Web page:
But this is not a Republican vs Democratic issue at the big picture level (although the Republican solutions are far, far worse). The Democrats have no desire or ability to make changes either. This shows the extreme power of big money to control our political process – although frankly even the big money interests must now be getting nervous at the extreme instability of the financial house of cards that we have in the Western economies.
Who is the boss? We had hoped it would be Barak Obama. But he has proved unequal to the task. Our economy continues to be schizophrenic with the top handful raking in all the benefits, and at the bottom 20% having inadequate or no jobs, the middle class shrinking and zero-sum financial games replacing sound economic activity. Obama’s speeches on how he will create jobs, although better than the clueless schemes of the Republicans, seem hollow in the big context. They sound like someone trying to bail out the Titanic with a thimble.
Oh well. It’s a beautiful September day in the Bay Area. What am I carping about? It’s my birthday and I am flooded with good wishes and warm friends. Mustn’t complain.
Happy birthday Ashok:
The difference between FDR and Obama is that FDR talked the talk and walked the walk. He did not whine and complain about Congress not supporting him. Obama talks the talk (he is as smooth as a soothsayer) but walks the walk of Summers and Rubin and all the Wall Street mavens who have paid millions into his campaign funds and bend his ear with self serving dribble.
The only saving grace of this mess is that it is self-destructive. Like a pure capitalist system in which one behemoth grows by acquisition after acquisition until it is the only behemoth left standing and finds itself fulfilling its mission by consuming itself, the multi-trillion dollar theft by the CDS miscreants will result in their ultimate destruction when the value of their theft is reduced to rubble. Sort of like a bandit who is so obsessed with gold that he amasses all the gold in the world only to find one day that his gold is worthless as it has become mysteriously radioactive and no one will touch it with a ten foot pole.
Keep up the blogs. They are good for the soul.
Good to hear from you, Krish, and thanks for the Birthday wishes.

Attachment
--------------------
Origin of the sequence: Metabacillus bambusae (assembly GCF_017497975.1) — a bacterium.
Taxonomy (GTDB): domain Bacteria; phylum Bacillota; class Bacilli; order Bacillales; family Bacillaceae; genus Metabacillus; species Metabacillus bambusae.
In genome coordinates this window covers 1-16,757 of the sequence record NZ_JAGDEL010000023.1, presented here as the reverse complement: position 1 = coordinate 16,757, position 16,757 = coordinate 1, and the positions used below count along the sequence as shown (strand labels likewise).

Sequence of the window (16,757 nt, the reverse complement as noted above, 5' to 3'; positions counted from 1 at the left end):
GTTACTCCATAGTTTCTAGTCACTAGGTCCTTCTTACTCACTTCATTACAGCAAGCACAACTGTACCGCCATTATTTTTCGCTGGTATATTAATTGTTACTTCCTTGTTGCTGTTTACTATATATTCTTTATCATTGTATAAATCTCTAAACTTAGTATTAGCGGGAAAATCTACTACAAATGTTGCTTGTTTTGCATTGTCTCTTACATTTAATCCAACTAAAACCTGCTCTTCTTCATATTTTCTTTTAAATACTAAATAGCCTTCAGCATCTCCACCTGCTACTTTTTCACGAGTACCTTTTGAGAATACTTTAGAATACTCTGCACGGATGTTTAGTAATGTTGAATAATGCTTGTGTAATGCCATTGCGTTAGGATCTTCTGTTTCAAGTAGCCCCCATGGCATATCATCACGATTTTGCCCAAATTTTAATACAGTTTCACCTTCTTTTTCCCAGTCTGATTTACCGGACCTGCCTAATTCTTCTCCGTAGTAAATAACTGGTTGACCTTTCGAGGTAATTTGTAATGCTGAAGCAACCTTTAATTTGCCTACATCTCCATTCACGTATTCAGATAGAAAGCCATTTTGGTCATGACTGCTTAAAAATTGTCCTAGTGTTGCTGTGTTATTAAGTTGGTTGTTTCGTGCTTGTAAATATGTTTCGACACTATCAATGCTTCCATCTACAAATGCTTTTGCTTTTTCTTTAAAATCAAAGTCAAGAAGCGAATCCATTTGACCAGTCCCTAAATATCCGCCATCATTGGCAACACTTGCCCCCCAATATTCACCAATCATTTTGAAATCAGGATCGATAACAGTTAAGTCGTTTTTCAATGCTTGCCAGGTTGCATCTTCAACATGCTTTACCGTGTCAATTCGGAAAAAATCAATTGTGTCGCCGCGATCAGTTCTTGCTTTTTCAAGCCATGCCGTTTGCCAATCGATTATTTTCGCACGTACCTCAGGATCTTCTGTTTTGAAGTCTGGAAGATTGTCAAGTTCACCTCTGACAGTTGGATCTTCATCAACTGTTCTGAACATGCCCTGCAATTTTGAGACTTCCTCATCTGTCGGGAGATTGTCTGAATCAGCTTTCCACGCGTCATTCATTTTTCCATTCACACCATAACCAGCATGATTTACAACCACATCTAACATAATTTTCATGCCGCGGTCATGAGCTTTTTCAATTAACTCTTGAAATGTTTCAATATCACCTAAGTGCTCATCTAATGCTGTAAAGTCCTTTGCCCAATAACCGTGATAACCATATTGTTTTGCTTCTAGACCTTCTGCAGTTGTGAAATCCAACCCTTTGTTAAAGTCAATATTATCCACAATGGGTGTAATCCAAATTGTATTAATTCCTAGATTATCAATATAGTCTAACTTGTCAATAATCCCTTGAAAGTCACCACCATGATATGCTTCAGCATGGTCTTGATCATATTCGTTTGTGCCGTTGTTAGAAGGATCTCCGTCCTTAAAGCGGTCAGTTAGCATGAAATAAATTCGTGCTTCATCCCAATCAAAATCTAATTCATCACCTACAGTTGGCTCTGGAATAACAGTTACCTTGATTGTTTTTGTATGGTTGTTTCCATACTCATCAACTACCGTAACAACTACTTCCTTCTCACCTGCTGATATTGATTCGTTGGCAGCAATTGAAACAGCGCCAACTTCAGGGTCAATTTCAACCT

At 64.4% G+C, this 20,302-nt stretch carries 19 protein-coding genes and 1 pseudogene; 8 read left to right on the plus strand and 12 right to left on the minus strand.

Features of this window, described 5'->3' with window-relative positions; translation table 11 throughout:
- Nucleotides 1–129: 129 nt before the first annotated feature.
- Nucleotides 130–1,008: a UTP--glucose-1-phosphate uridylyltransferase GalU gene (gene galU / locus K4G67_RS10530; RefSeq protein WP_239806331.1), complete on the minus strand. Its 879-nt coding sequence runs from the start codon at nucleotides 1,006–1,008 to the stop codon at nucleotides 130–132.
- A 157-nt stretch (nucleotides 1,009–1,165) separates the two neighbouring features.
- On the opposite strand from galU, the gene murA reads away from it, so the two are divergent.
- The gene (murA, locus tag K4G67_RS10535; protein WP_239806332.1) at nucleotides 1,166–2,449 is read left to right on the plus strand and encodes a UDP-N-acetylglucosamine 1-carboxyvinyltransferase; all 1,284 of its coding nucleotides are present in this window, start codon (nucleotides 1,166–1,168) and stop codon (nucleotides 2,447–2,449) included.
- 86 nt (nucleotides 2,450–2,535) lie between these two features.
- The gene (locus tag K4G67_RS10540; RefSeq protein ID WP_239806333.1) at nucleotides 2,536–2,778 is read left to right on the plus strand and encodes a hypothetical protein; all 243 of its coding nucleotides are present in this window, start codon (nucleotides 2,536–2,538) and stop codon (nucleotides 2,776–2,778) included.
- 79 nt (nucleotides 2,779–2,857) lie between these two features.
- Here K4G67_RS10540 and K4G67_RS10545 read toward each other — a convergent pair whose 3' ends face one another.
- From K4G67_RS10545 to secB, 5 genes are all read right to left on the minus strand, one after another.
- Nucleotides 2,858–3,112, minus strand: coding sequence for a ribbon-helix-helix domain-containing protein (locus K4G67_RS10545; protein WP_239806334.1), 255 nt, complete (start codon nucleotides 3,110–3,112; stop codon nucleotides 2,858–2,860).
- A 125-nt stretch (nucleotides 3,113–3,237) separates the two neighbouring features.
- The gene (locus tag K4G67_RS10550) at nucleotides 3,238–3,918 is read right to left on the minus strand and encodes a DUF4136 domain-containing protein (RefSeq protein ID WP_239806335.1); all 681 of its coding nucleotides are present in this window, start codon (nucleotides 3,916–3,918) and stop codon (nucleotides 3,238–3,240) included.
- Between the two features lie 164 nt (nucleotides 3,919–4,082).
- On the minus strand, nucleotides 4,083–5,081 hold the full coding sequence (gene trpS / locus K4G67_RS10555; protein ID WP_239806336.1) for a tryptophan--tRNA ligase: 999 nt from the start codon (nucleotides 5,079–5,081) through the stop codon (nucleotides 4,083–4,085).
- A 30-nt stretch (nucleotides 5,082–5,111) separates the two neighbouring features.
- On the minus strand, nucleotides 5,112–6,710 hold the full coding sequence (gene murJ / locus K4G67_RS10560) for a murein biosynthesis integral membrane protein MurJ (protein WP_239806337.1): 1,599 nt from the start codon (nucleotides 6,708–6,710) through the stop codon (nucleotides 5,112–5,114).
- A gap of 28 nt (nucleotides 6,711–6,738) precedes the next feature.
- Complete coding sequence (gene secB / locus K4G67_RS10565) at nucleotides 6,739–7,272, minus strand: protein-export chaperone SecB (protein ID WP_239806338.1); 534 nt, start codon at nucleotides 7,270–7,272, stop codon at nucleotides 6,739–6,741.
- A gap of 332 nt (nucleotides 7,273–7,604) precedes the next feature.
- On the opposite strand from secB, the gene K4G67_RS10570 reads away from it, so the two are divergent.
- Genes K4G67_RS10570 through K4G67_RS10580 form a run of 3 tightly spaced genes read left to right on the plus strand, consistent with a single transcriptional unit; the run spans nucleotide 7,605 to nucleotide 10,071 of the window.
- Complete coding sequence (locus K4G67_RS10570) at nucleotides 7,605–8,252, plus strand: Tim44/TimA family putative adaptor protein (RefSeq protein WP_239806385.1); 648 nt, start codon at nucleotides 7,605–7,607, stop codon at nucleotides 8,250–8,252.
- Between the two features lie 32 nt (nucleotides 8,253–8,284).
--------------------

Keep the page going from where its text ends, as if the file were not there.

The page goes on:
I think our capitalist system used to actually be good for universal prosperity. It generated a robust middle class, innovation and rising standards of living without excessive predation.
Now it has started feeding on itself like some grotesque auto-immune disease.
All our prosperity has turned into the radioactive gold that you talk of. It’s sad that we can’t make simple fixes.
You are chipping around the edges but is not quite going to the heart of the issue. The Predatory Elite have fashioned new weapons to devour the sheep, extract their wealth, and shackle them into slavery. It is a game as old as Man! There are 3 kinds of people in the world. Sheep, Wolves and Sheep Dogs….The sheep think the wolves are the guys in the streets with guns but the real wolves are the Harvard and Yale grads who have been trained from birth that they are above everyone and that people are objects to be bartered….It takes the Sheep Dogs to go after the wolves and expose them!
Firstly happy birthday and of course more importantly many happy returns Ashok.
Why would CDS insuring company, i.e. AIG, sell insurance on ‘shaky’ ‘sure to fail’ GE like bonds?
Thanks, Timo, for the BIrthday wishes. Hope to share the many happy returns with friends.
Why would AIG sell risky insurance – a good question. Here’s how the the scenario unfolded:
It’s the 1990’s. AIG sells insurance on corporate and other bonds. Let’s say it charges 2% per year and perceives the risk of default to be 0.2%. So let’s say it insures $100 billion worth of bonds and collects $2 billion in insurance premiums. A year passes, no default. AIG makes $2 billion, pure profit. Big bonuses, large earnings boost. So it boosts its insurance writing to $500 billion worth of bonds, collecting $10 billion. Great jump in income when the bonds don’t default. Now AIG is looking for more bonds to insure. The supply of insurable bond debt (about $1 trillion) runs out. Bummer. Can’t grow the easy profits. What to do? In the beginning the financial industry tried creating new types of bonds by aggregating smaller and scattered debt instruments – thus we had mortgage backed bonds etc. Riskier, but heck, they felt they could insure them and make profits.